30 Aug 2015
Santa Fe: Secondary Mozart in First Rate Staging
Impresario Boris Goldovsky famously referred to La finta giardiniera as The Phony Farmerette.
Opera San Jose has capped a wholly winning season with an emotionally engaging, thrillingly sung, enticingly fresh rendition of Puccini’s immortal masterpiece La bohème.
On Saturday evening April 22, 2017, San Diego Opera presented Giuseppe Verdi’s La traviata at the Civic Theater. Director Marta Domingo updated the production from the constrictions of the nineteenth century to the freedom of the nineteen twenties. Violetta’s fellow courtesans and their dates wore fascinating outfits and, at one point, danced the Charleston to what looked like a jazz combo playing Verdi’s score.
Thomas Adès’s third opera, The Exterminating Angel, is a dizzying, sometimes frightening, palimpsest of texts (literary and cinematic) and music, in which ceaseless repetitions of the past - inexact, ever varying, but inescapably compulsive - stultify the present and deny progress into the future. Paradoxically, there is endless movement within a constricting stasis. The essential elements collide in a surreal Sartrean dystopia: beasts of the earth (live sheep and a simulacra of a bear) roam, a disembodied hand floats through the air, water spouts from the floor and a burning cello provides the flames upon which to roast the sacrificial lambs. No wonder that when the elderly Doctor tries to restore order through scientific rationalism he is told, “We don't want reason! We want to get out of here!”
Is A Dog’s Heart even an opera? It is sung by opera singers to live music. Alexander Raskatov’s score, however, is secondary to the incredible stage visuals. Whatever it is, actor/director Simon McBurney’s first stab at opera is fantastic theatre. Its revival at Dutch National Opera, where it premiered in 2010, is hugely welcome.
I kept hearing from knowledgeable opera fanatics that the Israeli Opera (IO) in Tel Aviv was a surprising sure bet. So I made my way to the Homeland to hear how supposedly great the quality of opera was. And man, I was in for treat.
At Phoenix’s Symphony Hall on Friday evening April 7, Arizona Opera offered its final presentation of the 2016-2017 season, Gioachino Rossini’s Cinderella (La Cenerentola). The stars of the show were Daniela Mack as Cinderella, called Angelina in the opera, and Alek Shrader as Don Ramiro. Actually, Mack and Shrader are married couple who met singing these same roles at San Francisco Opera.
On Saturday evening April 1, 2017, Placido Domingo and Los Angeles Opera celebrated their tenth year of training young opera artists in the Domingo-Colburn-Stein Program. From the singing I heard, they definitely have something of which to be proud.
The town’s name itself “Baden-Baden” (named after Count Baden) sounds already enticing. Built against the old railway station, its Festspielhaus programs the biggest stars in opera for Germany’s largest auditorium. A Mecca for music lovers, this festival house doesn’t have its own ensemble, but through its generous sponsoring brings the great productions to the dreamy idylle.
The Festspielhaus in Baden-Baden pretty much programs only big stars. A prime example was the Fall Festival this season. Grigory Sokolov opened with a piano recital, which I did not attend. I came for Cecilia Bartoli in Bellini’s Norma and Christian Gerhaher with Schubert’s Die Winterreise, and Anne-Sophie Mutter breathtakingly delivering Mendelssohn’s Violin Concerto together with the London Philharmonic Orchestra. Robin Ticciati, the ballerino conductor, is not my favorite, but together they certainly impressed in Mendelssohn.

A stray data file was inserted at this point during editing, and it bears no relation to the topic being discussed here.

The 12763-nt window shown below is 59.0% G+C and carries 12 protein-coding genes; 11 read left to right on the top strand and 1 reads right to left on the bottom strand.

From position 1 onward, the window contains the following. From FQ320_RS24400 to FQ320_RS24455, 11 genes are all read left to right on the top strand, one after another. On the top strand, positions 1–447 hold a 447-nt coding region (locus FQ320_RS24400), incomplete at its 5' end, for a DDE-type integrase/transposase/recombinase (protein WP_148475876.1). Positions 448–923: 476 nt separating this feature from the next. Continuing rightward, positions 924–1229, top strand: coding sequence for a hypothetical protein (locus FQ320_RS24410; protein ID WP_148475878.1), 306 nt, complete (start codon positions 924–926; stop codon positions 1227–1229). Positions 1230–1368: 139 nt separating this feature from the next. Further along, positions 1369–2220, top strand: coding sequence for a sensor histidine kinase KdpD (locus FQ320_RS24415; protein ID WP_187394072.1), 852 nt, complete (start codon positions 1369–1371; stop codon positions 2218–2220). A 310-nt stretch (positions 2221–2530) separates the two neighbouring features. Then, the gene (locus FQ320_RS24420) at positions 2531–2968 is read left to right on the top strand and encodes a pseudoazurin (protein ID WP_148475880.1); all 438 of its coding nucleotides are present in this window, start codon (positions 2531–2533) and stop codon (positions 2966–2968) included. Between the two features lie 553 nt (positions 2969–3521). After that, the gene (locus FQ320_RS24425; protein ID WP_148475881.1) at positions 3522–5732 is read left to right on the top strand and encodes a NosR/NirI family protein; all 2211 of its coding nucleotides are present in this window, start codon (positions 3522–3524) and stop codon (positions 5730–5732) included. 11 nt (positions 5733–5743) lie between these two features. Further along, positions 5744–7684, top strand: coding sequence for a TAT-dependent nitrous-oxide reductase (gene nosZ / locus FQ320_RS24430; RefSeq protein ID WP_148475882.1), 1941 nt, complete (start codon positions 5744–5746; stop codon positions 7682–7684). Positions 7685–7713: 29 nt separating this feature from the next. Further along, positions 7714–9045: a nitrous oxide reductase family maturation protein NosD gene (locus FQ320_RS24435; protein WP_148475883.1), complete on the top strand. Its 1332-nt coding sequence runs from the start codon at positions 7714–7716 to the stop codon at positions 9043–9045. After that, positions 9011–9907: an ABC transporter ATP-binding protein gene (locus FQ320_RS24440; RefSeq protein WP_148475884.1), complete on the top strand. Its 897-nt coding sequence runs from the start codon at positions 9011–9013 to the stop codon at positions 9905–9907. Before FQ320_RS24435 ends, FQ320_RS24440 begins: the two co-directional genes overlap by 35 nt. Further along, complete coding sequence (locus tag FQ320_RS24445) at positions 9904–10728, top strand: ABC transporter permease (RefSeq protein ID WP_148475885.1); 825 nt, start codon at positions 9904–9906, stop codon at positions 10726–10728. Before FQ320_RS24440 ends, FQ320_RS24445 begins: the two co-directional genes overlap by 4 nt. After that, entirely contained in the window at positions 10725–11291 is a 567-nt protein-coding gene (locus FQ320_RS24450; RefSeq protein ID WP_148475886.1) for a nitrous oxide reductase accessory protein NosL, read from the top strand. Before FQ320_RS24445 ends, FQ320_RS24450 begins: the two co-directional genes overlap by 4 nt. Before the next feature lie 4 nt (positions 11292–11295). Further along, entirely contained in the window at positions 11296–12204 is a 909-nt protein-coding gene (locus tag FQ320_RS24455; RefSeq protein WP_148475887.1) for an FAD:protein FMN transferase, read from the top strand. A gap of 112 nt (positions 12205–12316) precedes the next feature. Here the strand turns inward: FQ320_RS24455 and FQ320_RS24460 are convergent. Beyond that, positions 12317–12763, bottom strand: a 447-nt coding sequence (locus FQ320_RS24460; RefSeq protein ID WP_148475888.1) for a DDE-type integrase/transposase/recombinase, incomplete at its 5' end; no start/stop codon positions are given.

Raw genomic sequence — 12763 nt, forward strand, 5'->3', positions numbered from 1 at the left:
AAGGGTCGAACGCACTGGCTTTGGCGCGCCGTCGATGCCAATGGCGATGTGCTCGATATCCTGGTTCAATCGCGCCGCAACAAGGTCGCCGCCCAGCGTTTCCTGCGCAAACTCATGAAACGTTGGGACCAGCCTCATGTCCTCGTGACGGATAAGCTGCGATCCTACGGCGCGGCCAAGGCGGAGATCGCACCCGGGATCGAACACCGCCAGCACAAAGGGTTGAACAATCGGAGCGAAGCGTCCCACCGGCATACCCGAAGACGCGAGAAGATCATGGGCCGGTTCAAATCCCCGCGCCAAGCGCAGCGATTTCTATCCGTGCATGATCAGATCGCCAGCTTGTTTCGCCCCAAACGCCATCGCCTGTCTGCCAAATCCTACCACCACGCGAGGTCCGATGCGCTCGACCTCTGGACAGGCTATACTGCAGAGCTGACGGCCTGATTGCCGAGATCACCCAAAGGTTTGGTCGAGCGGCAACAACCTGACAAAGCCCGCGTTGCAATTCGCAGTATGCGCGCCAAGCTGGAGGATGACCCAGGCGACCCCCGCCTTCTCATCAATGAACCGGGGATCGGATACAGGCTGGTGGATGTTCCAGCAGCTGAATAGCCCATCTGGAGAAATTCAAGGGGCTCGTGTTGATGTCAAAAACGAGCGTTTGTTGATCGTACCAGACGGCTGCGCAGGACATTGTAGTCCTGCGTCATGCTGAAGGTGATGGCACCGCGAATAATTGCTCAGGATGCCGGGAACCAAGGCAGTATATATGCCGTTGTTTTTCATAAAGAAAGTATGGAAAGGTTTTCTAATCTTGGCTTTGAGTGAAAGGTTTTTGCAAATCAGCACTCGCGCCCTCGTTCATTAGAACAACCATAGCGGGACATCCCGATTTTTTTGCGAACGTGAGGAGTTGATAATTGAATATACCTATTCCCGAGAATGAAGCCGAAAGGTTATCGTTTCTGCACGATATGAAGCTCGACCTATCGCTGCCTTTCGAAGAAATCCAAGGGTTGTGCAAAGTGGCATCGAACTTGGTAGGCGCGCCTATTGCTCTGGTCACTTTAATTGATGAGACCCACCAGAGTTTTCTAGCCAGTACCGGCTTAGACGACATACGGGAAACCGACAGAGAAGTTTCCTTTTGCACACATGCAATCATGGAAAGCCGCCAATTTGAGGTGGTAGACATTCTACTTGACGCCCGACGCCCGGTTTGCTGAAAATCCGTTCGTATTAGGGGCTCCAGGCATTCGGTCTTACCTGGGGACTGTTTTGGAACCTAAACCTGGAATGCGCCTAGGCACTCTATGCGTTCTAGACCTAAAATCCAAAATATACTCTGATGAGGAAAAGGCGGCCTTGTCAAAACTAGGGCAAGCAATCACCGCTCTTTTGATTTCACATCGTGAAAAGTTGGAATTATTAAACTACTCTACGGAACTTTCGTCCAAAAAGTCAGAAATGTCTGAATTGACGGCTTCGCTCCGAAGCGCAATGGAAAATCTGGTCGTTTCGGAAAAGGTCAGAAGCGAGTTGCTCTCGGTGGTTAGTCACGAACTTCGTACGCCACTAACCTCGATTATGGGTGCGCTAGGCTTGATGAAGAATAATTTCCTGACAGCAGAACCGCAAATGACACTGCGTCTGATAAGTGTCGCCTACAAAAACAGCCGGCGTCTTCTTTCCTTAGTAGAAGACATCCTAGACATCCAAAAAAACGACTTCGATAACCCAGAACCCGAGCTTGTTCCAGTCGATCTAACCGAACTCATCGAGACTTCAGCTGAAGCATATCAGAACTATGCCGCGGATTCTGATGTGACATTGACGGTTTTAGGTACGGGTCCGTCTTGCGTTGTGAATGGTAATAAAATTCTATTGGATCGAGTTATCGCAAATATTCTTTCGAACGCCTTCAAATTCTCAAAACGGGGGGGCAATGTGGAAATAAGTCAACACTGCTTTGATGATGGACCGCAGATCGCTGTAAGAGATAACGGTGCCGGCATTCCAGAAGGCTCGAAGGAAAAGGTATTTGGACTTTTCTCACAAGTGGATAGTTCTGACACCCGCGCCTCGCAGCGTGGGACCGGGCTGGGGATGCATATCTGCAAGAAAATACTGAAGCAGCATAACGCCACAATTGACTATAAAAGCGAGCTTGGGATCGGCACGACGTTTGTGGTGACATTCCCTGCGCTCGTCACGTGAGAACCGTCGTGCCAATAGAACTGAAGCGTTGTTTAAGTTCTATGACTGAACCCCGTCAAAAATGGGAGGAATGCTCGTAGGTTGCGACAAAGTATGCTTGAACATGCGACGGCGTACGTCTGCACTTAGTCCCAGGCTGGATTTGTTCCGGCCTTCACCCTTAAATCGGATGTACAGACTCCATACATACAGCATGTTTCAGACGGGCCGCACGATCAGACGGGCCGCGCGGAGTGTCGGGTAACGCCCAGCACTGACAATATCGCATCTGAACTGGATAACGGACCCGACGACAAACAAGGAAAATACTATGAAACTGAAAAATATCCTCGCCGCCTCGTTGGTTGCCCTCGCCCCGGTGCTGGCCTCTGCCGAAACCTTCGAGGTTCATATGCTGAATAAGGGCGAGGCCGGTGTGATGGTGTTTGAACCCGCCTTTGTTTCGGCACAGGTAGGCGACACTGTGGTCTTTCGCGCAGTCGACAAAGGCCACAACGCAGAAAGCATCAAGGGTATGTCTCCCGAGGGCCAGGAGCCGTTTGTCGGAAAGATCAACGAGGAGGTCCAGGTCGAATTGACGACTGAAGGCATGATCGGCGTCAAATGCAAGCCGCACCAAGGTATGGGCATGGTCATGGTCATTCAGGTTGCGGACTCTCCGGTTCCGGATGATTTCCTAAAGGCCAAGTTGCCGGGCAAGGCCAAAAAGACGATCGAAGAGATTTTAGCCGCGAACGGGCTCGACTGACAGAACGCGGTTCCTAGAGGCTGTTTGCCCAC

Mahler as dramatist! Mahler Symphony no 8 with Vladimir Jurowski and the London Philharmonic Orchestra at the Royal Festival Hall. Now we know why Mahler didn't write opera. His music is inherently theatrical, and his dramas lie not in narrative but in internal metaphysics. The Royal Festival Hall itself played a role, literally, since the singers moved round the performance space, making the music feel particularly fluid and dynamic. This was no ordinary concert.
Imagine a fête galante by Jean-Antoine Watteau brought to life, its colour and movement infusing a bucolic scene with charm and theatricality. Jean-Philippe Rameau’s opéra-ballet Les fêtes d'Hébé, ou Les talens lyriques, is one such amorous pastoral allegory, its three entrées populated by shepherds and sylvans, real characters such as Sapho and mythological gods such as Mercury.
Whatever one’s own religious or spiritual beliefs, Bach’s St Matthew Passion is one of the most, perhaps the most, affecting depictions of the torturous final episodes of Jesus Christ’s mortal life on earth: simultaneously harrowing and beautiful, juxtaposing tender stillness with tragic urgency.
Lindy Hume’s sensational La bohème at the Berliner Staatsoper brings out the moxie in Puccini. Abdellah Lasri emerged as a stunning discovery. He floored me with his tenor voice through which he embodied a perfect Rodolfo.
Listening to Moritz Eggert’s Caliban is the equivalent of watching a flea-ridden dog chasing its own tail for one-and-half hours. It scratches, twitches and yelps. Occasionally, it blinks pleadingly, but you can’t bring yourself to care for such a foolish animal and its less-than-tragic plight.
A large audience packed into the Wigmore Hall to hear the two Baroque rarities featured in this melodious performance by Christian Curnyn’s Early Opera Company. One was by the most distinguished ‘home-grown’ eighteenth-century musician, whose music - excepting some of the lively symphonies - remains seldom performed. The other was the work of a Saxon who - despite a few ups and downs in his relationship with the ‘natives’ - made London his home for forty-five years and invented that so English of genres, the dramatic oratorio.
On March 24, 2017, Los Angeles Opera revived its co-production of Jacques Offenbach’s The Tales of Hoffmann which has also been seen at the Mariinsky Opera in Leningrad and the Washington National Opera in the District of Columbia.
Ermonela Jaho is fast becoming a favourite of Covent Garden audiences, following her acclaimed appearances in the House as Mimì, Manon and Suor Angelica, and on the evidence of this terrific performance as Puccini’s Japanese ingénue, Cio-Cio-San, it’s easy to understand why. Taking the title role in the first of two casts for this fifth revival of Moshe Leiser’s and Patrice Caurier’s 2003 production of Madame Butterfly, Jaho was every inch the love-sick 15-year-old: innocent, fresh, vulnerable, her hope unfaltering, her heart unwavering.